The Greeks consider the first Olympic Games as the beginning or 776 BC.
The Muslims count the Prophet’s departure from Mecca, or the Hegira, as their beginning at AD 662.
For radiocarbon dating to be possible, the material must once have been part of a living organism.
This means that things like stone, metal and pottery cannot usually be directly dated by this means unless there is some organic material embedded or left as a residue.
There are two techniques for dating in archaeological sites: relative and absolute dating.
Relative dating stems from the idea that something is younger or older relative to something else.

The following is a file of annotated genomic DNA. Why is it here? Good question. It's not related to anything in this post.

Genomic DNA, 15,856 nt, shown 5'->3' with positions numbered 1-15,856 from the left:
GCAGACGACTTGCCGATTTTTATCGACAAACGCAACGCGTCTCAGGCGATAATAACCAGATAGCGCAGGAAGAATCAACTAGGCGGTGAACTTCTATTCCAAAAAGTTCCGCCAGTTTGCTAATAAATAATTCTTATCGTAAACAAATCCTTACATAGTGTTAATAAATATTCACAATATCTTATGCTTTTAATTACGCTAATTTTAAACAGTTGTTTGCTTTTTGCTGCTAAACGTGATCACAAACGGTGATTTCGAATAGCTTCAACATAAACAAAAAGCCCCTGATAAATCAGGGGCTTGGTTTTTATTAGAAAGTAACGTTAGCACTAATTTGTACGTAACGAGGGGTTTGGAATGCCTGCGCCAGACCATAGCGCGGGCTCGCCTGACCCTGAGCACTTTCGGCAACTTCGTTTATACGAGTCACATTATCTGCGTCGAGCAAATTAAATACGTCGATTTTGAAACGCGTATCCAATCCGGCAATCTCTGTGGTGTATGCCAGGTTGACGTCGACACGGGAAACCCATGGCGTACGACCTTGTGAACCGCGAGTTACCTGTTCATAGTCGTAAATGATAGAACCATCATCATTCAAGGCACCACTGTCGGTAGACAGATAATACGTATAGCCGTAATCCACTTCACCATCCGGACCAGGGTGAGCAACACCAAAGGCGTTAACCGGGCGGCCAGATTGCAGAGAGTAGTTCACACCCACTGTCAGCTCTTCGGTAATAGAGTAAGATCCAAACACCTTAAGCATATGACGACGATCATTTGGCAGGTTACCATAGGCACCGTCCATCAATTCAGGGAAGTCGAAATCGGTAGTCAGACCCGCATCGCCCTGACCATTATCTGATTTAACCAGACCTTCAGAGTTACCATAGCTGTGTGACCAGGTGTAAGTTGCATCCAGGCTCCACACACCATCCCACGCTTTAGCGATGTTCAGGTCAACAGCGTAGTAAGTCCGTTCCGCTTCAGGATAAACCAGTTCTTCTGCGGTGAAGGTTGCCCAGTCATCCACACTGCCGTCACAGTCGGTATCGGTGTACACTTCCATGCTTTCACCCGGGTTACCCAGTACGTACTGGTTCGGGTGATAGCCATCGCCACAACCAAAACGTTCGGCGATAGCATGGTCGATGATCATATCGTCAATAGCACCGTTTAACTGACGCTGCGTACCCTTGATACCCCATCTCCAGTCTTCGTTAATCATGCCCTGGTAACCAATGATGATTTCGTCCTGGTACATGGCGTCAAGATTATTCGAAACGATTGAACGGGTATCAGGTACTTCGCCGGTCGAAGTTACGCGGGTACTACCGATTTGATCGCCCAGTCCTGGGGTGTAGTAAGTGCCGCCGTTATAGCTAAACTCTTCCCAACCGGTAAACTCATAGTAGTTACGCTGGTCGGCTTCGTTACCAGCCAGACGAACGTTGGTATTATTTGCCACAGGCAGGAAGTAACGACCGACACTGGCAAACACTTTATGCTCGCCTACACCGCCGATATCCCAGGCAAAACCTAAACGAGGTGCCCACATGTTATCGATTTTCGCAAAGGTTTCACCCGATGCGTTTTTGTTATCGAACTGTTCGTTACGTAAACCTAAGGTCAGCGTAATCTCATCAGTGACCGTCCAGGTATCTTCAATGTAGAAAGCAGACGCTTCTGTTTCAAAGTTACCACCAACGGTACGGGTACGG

Radiocarbon decays slowly in a living organism, and the amount lost is continually replenished as long as the organism takes in air or food.
Once the organism dies, however, it ceases to absorb carbon-14, so that the amount of the radiocarbon in its tissues steadily decreases.
As explained below, the radiocarbon date tells us when the organism was alive (not when the material was used).
This fact should always be remembered when using radiocarbon dates.
There are three carbon isotopes that occur as part of the Earth's natural processes; these are carbon-12, carbon-13 and carbon-14.
The unstable nature of carbon 14 (with a precise half-life that makes it easy to measure) means it is ideal as an absolute dating method.
Carbon 14 is continually being created in the Earth's atmosphere by the interaction of nitrogen and gamma rays from outer space.